Thursday, November 8, 2012

A Jumping Spider

An English professor here at Eastfield wanted her students to look at the world in a new way so she brought them to the SEM Lab to see how images are made.  She required each of her students to come to the lab and take at least three images that they would use for the basis of a story and video.  Pretty innovative and cool.

One of her students brought a jumping spider to the lab for imaging.  He spotted the spider on the trunk of a tree and tried to take its picture.  Interestingly, he soon found that this little spider was very good at staying on the opposite side of the tree.  Once the student got a closer look at the spider in the lab it was instantly obvious why this spider is so good at playing hide and seek.

Dissecting Scope Image
Full body view of jumping spider - yes, he is missing his second leg on the right side.

Dissecting Scope Image
What first caught our attention were the irridescent chelicera.  The student was quite amazed to see the large, forward facing eyes of the spider.

Dissecting Scope Image
Six of the spider's eight eyes are visible in this image.  The two large anterior median eyes, the two smaller anterior lateral eyes, and on either side of the head two posterior lateral eyes

The next two images are my favorites.  I tipped the spider face up to get a front-on portrait.  If you are a prey insect, this is the last thing you will ever see.

Dissecting Scope Image

Dissecting Scope Image

The following images were made with the scanning electron microscope.  As always, they are not in color because they are not made with light.  Not as pretty, but greater depth of field and resolution.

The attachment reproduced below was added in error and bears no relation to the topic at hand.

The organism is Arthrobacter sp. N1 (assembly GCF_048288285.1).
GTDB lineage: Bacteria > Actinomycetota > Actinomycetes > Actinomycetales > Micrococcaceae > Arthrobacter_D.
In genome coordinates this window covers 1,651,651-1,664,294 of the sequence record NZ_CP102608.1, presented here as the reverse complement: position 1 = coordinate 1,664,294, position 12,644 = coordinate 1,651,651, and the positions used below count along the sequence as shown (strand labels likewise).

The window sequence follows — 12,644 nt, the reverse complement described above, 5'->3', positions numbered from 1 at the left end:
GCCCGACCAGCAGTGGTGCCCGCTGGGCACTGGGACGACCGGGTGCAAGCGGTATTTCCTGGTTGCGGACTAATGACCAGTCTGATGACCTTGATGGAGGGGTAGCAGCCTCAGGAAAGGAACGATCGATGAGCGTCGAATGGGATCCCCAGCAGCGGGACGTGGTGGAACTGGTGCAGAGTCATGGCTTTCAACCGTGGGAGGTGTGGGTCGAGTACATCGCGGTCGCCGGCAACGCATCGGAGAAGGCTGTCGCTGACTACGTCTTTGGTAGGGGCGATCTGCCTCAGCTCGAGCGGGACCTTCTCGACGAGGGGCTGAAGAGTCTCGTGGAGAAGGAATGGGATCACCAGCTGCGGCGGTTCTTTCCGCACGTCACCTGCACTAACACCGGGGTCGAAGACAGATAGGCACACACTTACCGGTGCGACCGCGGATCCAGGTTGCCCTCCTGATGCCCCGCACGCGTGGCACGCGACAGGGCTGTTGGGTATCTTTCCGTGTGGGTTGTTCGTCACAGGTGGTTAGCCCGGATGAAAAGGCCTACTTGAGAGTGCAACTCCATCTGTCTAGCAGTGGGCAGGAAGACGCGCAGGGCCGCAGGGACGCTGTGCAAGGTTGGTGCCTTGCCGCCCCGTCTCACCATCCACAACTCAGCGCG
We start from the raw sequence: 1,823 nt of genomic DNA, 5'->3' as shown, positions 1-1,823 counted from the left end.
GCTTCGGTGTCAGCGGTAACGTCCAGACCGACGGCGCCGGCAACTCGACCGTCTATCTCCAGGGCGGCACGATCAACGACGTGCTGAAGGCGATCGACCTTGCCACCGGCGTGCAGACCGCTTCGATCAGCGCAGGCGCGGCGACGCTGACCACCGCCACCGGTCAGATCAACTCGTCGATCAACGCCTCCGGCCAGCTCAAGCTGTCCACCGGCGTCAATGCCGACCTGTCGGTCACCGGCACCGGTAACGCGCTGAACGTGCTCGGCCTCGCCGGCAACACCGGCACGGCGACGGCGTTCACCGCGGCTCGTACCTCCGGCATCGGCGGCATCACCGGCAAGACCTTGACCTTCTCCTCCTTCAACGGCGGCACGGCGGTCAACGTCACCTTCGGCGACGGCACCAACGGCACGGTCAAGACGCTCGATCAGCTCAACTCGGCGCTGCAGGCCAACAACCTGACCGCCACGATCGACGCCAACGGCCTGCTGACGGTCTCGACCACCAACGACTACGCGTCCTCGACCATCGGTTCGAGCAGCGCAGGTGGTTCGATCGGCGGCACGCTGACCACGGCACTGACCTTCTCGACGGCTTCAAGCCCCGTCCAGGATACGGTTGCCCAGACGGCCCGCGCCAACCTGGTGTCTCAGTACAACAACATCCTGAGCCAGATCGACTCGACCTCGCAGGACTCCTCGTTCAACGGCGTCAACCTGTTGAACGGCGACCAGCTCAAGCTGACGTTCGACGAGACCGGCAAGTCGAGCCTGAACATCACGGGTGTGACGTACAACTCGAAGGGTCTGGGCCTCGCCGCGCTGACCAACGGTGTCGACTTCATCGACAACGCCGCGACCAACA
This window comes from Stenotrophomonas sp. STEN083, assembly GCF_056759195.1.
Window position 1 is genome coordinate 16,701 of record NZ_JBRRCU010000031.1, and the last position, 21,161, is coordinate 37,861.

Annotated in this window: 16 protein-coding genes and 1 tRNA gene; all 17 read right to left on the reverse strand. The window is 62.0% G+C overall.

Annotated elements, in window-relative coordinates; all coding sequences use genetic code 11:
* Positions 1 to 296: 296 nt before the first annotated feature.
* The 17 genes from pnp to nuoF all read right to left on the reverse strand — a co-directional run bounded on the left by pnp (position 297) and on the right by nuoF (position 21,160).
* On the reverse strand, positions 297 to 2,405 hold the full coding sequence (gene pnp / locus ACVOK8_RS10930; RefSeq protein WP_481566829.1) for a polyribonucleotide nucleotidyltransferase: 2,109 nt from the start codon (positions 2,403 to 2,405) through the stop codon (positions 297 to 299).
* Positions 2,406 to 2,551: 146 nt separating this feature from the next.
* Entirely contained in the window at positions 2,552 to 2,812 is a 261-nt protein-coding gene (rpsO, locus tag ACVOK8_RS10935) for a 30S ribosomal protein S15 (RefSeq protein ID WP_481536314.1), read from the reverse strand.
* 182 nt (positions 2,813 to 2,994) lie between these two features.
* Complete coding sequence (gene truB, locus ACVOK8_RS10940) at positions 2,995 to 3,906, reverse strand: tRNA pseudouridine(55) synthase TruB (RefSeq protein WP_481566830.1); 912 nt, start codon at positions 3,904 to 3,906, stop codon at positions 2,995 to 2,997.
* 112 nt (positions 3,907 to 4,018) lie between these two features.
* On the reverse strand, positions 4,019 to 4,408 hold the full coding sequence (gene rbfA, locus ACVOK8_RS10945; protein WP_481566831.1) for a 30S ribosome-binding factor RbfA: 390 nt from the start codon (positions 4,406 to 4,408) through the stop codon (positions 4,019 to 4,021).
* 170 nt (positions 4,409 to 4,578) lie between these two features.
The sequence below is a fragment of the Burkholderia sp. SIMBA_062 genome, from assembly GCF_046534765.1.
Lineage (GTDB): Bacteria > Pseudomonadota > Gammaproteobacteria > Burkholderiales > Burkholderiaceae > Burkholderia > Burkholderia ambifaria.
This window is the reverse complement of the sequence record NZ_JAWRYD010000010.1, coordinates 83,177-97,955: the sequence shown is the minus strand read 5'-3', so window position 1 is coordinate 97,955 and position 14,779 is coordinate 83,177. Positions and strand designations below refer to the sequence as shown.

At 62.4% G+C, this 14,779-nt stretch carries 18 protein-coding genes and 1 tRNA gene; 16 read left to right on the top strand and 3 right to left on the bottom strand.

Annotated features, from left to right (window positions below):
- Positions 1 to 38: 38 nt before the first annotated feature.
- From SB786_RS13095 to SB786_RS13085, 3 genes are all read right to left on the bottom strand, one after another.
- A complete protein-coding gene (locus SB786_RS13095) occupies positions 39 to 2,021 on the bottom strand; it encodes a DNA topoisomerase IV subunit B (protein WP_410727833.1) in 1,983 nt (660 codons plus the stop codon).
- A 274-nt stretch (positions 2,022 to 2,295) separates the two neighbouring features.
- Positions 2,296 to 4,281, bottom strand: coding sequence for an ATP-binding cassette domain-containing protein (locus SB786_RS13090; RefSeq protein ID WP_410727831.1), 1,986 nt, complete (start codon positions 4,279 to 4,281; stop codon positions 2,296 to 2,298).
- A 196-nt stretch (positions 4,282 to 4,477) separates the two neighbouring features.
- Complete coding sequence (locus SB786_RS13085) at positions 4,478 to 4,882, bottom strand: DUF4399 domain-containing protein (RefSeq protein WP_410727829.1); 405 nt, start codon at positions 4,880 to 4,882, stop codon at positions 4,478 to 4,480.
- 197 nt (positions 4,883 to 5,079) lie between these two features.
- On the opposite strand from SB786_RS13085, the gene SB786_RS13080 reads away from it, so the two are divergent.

SEM Image [28x]
All eight eyes are visible in this image.  They form a big "U".

 SEM Image [35x]
Anterior eyes

SEM Image [21x]
OK, so I have a thing for spider faces.

 SEM Image [42x]
Well hello there!

SEM Image [52x]
Salticids, jumping spiders, have excellent vision and can see for several centimeters.  One of my spider books says that their behavior is very similar to that of cats.

This was a student's specimen, so I didn't do a detailed study with the SEM.  I was looking for unusual things that he might find interesting. (I also wanted to show you that I could take images that were not spider faces.)
 SEM Image [94x]
Jumping spiders are HAIRY!!  I love everything about this image of the leg of the spider.
Who would have imagined?

 SEM Image [320x]
This is an image of the anterior surface of the abdomen of the spider.  Honestly, I have no idea what the function of the scale-like hairs might be. 

I have always thought spiders to be among the most bizarre and interesting of animals.  The more I get to see them "up close and personal", the more intrigued I have become.

Eastfield College is dedicated to supporting STEM research by students at all levels.  I welcome your inquiries and comments.

Murry Gans
Scanning Electron Microscope Lab Coordinator
Eastfield College
Mesquite, TX

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